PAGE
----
This outspoken leftwing intellectual Spanish nun from Catalonia is also a medical doctor specializing in internal medicine, a graduate of Harvard University and Cambridge University, with a dual PhD in public health and theology, as well as being an immensely popular guest on television talk shows, with a huge following on Twitter, Facebook and YouTube.

She has no interest in running for political office, but has founded a movement, Proces Constituent, and co-authored the ‘Manifest for the Convening of a Constituent Process in Catalonia’ with economist Arcadi Oliveres, promoting Catalonian independence and heading an anti-capitalist movement that so far, 50,000 Catalonians – and here’s the kicker, most of them non-believers – have signed up.

She’s campaigning for the government takeover of all banks and measures to curb financial speculation, fairer wages and pensions, shorter working hours and payments to parents who stay at home and an end to job cuts, a genuine ‘participatory democracy’ with steps to curb political corruption, decent housing for all, and an end to all foreclosures, and a reversal of public spending cuts, and renationalisation of all public services.

She’s a champion of ‘green’ economic policies and the nationalisation of energy companies, wants public media placed under democratic control, including the internet, want a free and independent Catalonia to leave Nato and to abolish its armed forces, and an end to xenophobia and a repeal of immigration laws. She admires Gandhi, Hugo Chavez and Evo Morales.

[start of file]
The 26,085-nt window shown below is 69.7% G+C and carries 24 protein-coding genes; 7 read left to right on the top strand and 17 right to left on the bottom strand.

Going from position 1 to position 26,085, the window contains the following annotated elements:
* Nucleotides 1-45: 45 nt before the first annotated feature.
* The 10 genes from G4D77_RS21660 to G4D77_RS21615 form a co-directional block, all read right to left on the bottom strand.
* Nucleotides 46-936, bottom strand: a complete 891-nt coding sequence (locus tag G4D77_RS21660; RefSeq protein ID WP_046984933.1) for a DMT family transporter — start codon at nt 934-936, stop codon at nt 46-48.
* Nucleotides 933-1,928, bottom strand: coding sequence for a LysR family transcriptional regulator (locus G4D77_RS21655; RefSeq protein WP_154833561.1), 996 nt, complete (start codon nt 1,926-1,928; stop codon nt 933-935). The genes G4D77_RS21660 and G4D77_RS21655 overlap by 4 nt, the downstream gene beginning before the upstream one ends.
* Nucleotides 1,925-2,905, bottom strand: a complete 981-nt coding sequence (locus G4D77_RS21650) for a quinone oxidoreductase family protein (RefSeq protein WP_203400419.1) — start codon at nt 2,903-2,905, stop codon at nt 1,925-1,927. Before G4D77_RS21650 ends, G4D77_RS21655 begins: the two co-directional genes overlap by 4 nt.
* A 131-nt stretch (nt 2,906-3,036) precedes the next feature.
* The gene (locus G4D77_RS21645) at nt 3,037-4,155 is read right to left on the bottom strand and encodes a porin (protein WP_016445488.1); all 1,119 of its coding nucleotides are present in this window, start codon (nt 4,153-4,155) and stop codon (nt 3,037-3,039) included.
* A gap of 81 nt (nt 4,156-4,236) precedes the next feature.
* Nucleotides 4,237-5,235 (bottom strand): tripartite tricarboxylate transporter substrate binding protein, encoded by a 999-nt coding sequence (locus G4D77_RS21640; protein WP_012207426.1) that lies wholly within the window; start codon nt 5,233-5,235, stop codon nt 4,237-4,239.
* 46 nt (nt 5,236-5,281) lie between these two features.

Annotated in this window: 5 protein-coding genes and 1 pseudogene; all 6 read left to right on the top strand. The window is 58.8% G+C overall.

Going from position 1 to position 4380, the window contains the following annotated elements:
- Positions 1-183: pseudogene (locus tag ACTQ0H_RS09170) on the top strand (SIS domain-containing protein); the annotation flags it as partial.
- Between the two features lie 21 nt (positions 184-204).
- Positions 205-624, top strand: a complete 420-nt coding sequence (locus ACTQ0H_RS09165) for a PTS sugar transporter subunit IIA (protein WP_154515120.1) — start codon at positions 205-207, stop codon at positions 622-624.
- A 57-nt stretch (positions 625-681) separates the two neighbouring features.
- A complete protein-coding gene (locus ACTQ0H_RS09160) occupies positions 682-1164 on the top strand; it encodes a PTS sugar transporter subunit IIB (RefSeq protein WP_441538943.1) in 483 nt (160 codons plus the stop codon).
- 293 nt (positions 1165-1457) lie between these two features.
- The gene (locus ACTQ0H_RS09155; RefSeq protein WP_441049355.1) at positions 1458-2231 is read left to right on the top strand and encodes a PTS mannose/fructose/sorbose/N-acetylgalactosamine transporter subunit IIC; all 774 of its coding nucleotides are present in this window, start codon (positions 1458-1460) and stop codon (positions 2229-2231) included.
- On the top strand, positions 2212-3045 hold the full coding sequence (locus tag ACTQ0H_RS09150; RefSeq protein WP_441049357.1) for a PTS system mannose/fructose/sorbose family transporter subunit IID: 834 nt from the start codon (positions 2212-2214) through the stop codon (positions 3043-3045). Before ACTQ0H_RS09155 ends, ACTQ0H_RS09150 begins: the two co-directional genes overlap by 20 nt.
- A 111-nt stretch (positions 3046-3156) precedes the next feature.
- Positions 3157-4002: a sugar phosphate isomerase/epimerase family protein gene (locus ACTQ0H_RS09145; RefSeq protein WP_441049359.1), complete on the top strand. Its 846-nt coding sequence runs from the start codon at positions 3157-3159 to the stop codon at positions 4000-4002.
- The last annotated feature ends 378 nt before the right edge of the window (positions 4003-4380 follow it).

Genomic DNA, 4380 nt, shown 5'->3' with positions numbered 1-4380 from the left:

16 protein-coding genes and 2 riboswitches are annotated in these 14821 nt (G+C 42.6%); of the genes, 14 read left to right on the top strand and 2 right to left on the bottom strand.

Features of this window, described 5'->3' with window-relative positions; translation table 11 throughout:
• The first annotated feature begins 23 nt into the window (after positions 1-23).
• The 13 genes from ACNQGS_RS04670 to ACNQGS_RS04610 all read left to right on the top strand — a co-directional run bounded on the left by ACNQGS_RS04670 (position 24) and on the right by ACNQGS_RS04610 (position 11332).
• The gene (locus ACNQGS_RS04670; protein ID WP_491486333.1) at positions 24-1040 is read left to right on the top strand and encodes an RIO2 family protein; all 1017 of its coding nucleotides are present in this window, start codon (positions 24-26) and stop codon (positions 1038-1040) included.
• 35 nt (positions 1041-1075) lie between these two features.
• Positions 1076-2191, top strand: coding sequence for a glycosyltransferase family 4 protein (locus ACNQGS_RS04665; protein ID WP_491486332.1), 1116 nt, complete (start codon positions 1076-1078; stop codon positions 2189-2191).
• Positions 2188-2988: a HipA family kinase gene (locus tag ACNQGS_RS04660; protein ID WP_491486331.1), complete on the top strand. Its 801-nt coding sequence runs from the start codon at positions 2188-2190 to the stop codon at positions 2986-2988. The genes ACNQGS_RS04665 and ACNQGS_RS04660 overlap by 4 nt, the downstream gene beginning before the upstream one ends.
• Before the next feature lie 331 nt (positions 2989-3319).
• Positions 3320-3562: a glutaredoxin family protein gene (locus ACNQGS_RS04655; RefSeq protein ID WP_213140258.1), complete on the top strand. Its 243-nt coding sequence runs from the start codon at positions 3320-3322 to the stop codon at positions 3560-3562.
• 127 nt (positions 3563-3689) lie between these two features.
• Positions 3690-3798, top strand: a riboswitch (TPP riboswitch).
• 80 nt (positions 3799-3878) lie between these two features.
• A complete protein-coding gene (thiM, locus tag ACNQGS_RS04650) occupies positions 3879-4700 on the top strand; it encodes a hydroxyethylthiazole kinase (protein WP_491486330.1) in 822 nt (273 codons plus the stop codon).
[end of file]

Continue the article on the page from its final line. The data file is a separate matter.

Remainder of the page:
It doesn’t get much more progressively leftwing than that.

She’s adamant that everything she does is from a deep Christian faith and devotion, yet she’s one of the strongest critics of the Catholic Church and the men who control it. Sister Teresa believes women priests should be welcomed by the Catholic Church and that gay people should be allowed to serve openly in the church in every capacity. She’s criticized Pope Francis, saying he should be judged on how religious women are treated by the Vatican. She has been outspoken about a woman’s right to control her own body, including the right to decide over abortion.

The three dozen nuns at the monastery of Saint Benet, atop the mountain of Montserrat, love her unconditionally, and regard her as a ‘gift from God,’ who is paving the way for a feminist future in the Catholic Church. She acts as an ambassador between their Benedictine life of quiet prayer and the chaotic political and secular world. Wherever she goes to speak, she packs in the crowds, riveting them with radical ideas that not only alarm many Spanish mainstream politicians, but has made the Vatican very uneasy, bishops unsympathetic to her radical stances on everything from women in the priesthood and abortion to – what is probably nearer and dearer to their celibate hearts – banking and capitalism.

If the Catholic Church is to remain relevant in a rapidly changing world, and ever does evolve from its antiquated authoritarian, misogynistic, and hypocritical views to a Church truly devoted to human welfare and compassion, it won’t be because of popes like Francis, no matter how ‘progressive’ he seems compared to his predecessors. It will be feminist geniuses like Sister Teresa Forcades that drag it kicking and screaming into the 21st century. I don’t have to be a Catholic, or even religious, to wish her every success.

About nonny mouse

nonny mouse's picture
Grumpy left-wing ex-pat foodie living in Queensland, Australia. Love grilled kangaroo steaks, barramundi in coconut curry, sauteed crocodile fillets, and Barossa Valley Semillon. Hate Vegemite. Not too sure about witchetty grubs...